Secondly, we don’t need to get rich doing it, we just need to cover the expenses and pay for my Old Fashioned’s and other drinks. Ok, that cost is pretty substantial so yeah, we agreed it needs to have some financial reward. But really, more importantly, we needed to make sure it was something more flexible than my current work. With all of our daughters aiming to locate in the Pacific Northwest, that naturally is where the Grandchildren will be. I have learned that one of the greatest roles I will get to enjoy in the back half of my life is that of a Grandpa. The work will need to be somewhat seasonal and allow me to schedule as the need arises, with the girls and more so with the expanding ranks of the Grandchildren.

Through this process of discussion, it became clear that owning our own business of some sort would make sense, and I started to think about what I have enjoyed the most as we have traveled all over this country. I quickly remembered many of the local tours we have taken in Seattle, Washington DC, San Diego, as well as the international tours we have taken in Japan and South Korea. These local tours gave us an excellent taste of the area and brought out some hidden features and history that we wouldn’t have found on our own. I also remember how the Seattle Walking Tour guide we had was the owner and following our tour he gave me a standing offer to come work for him, (his tour was very historically accurate and several times he was asked a question he didn’t know the answer, after he couldn’t answer I offered several explanations that always started with, “Its a little known fact……) 

So with that in mind, we have decided to start a tour company in Southwestern Wisconsin. While that may sound a little strange to residents of SW Wisconsin it was obvious to me there is a call for this type of connection to the biggest draws in this area. Through my discussions with people in Milwaukee, Madison, Racine, and Kenosha areas, many people know of Carr Valley Cheese, but they couldn’t find the place unless they get lucky. Many are surprised to find out there are two wineries within 20 minutes of each other and there is a microbrewery knocking it out of the park another 20 minutes away. 

But the real draw, that 90% of those I talk with say, “It is so beautiful in that part of the state”. They go on to talk about the different cattle on the rolling hills, the crops, and people. However, when I would ask them if they have ever been to the area many mention they simply haven’t gotten off Hwy 14 because of the intimidation factor of navigating town and county roadways, specifically with the hills and the lack of trustworthy cell service for reliable turn-by-turn navigation. Those of us who were born and raised here take it for granted, but yet many are intimidated by traveling on public transportation when we visit (if we visit) the city, imagine someone very familiar with public transportation and city streets coming to an area void of the population and business density of the bigger city. We also take for granted the beauty of the Driftless region, it truly is relaxing and beautiful here. We have noticed in recent years an expanding group of people escaping Milwaukee, Minneapolis, and Chicago to find the peace and quiet of SW Wisconsin. Try to look up at the stars some night anywhwere in the city, it is impossible due to the light pollution.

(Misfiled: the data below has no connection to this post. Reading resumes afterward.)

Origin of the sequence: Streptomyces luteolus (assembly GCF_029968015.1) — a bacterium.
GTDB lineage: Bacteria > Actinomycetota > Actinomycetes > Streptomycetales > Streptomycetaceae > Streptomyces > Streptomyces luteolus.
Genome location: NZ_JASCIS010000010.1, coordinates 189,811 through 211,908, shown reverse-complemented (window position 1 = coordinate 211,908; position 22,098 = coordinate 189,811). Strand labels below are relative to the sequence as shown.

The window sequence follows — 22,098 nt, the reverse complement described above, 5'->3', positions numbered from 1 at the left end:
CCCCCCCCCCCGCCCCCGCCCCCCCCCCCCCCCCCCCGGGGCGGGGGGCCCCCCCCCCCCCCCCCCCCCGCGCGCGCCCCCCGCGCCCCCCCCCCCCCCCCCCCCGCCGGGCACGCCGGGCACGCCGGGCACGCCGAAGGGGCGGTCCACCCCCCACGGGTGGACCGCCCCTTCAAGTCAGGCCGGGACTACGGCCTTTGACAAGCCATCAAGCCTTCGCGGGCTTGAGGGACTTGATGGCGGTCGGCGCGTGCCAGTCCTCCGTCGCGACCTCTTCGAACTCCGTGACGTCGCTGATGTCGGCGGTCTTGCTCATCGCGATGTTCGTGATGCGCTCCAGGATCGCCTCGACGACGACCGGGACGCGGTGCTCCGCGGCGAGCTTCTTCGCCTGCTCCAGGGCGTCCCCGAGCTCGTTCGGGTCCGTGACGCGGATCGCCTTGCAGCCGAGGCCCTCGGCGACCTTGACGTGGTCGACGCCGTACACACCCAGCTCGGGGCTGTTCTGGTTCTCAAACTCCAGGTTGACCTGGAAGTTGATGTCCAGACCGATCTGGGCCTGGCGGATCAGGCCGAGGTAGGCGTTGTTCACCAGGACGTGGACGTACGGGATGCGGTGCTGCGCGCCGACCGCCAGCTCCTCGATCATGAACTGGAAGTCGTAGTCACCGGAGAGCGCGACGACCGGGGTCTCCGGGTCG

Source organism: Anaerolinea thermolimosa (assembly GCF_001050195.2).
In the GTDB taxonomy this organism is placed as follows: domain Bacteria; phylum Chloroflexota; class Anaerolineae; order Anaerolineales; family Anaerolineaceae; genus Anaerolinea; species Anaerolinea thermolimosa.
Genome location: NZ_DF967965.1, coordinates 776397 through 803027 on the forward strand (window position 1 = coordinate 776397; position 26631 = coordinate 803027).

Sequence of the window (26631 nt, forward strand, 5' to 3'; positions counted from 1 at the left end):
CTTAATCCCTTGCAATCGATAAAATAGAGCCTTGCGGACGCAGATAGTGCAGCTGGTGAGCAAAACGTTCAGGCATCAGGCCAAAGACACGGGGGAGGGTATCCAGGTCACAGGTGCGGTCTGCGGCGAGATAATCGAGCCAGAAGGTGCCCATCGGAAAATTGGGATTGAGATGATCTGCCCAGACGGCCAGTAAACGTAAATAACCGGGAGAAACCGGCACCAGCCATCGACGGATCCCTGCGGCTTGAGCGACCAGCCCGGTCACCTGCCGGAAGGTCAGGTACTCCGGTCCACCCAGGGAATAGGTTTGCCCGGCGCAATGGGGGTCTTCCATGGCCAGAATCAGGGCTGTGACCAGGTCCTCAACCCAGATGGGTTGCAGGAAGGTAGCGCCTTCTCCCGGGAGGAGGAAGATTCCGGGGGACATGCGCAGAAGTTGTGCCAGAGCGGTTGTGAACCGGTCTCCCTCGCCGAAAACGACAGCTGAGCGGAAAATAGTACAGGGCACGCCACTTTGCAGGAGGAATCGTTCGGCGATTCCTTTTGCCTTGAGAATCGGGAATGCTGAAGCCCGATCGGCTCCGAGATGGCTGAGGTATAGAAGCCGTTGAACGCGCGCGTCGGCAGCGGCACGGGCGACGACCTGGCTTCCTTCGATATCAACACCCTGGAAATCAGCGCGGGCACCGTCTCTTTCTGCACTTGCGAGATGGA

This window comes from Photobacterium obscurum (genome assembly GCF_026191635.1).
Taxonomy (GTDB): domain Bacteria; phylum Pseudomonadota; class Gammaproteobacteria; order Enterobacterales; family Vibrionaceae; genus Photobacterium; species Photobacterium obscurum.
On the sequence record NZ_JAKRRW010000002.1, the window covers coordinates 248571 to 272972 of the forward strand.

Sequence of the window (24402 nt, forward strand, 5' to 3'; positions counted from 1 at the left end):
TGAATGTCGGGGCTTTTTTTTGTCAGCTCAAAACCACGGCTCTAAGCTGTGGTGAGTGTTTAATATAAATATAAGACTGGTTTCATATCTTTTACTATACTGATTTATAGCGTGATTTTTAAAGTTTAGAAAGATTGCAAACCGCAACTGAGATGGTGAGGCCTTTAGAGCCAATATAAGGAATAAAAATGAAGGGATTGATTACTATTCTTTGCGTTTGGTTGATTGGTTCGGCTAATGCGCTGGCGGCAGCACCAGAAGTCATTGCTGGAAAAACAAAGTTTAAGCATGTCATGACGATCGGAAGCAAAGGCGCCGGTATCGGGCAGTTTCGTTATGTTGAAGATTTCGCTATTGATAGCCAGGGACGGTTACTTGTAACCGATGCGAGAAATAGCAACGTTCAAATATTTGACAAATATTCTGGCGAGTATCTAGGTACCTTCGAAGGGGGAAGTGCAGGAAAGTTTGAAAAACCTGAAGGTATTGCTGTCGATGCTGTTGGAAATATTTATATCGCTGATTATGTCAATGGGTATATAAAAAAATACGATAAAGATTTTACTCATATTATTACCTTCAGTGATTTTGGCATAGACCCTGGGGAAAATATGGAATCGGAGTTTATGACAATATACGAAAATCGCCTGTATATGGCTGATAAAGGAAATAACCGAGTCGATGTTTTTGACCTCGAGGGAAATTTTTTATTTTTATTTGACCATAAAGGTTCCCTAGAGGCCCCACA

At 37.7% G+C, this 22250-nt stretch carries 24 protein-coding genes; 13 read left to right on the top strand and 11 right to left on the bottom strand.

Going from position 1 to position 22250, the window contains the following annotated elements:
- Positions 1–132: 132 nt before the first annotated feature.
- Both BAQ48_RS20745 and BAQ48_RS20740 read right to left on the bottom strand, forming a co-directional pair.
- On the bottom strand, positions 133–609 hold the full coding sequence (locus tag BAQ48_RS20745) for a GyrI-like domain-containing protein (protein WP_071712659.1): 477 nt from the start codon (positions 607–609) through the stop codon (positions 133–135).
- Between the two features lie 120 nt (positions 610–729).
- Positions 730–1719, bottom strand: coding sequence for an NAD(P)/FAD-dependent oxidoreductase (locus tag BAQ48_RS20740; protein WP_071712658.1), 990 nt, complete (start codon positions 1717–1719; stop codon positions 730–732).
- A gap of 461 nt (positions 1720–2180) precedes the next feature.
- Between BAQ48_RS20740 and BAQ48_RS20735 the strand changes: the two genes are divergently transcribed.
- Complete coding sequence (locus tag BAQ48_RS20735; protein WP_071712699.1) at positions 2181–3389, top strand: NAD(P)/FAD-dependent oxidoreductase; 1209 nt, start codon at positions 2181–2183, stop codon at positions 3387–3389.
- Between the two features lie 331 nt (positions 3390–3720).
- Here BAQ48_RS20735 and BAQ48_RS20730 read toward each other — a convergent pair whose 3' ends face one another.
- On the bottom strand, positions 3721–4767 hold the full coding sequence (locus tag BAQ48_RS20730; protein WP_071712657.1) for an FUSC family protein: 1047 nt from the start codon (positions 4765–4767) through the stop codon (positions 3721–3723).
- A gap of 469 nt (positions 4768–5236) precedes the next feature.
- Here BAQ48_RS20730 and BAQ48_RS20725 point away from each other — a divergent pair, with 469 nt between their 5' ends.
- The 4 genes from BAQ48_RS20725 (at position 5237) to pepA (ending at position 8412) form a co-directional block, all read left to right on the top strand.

Our goal is to connect those from outside of our area with the hidden gems of the Richland County area. We will deliver a true farm-to-fork experience with visits to farms, to the cheese factories, fruit producers, wineries and micro-breweries. We will also work to connect visitors with the history of the area and the families who farm and produce for the nation. The major uniqueness of our offering, we plan to connect visitors with on-the-farm experiences through visits to cow and goat dairy operations. Every year between 3-4,000 visitors come to the Richland County Dairy Breakfast, I know because for the past umpteen years I talk to most of them as I guide them off the bus and to the food. There is a love of farming and an enjoyment of seeing the process. We hope to bring an education to those who don’t understand, or have never seen, a dairy operation up close. 

So, it is somewhat a dream come true for me, I will have a captive group of people who have to listen to me, but I get to tell them all about the features of an area I have called home for 55 years. I will also get to connect them to some pretty interesting and friendly people and their products. Look for more information as this moves forward, we intend to share the victories and the challenges along the way. We already have had some very interesting discussions and meetings as we met with our business partners along the way. I look forward to helping you meet them as well.

3 thoughts on “What I did during my “Gap Year” that turned into a “Gap Week”.”

  1. Awesome!! Let me know if you ever need any employees. I may be interested 🙂 Totally serious! Sounds totally fitting for you! And a definite need in the area.

    Like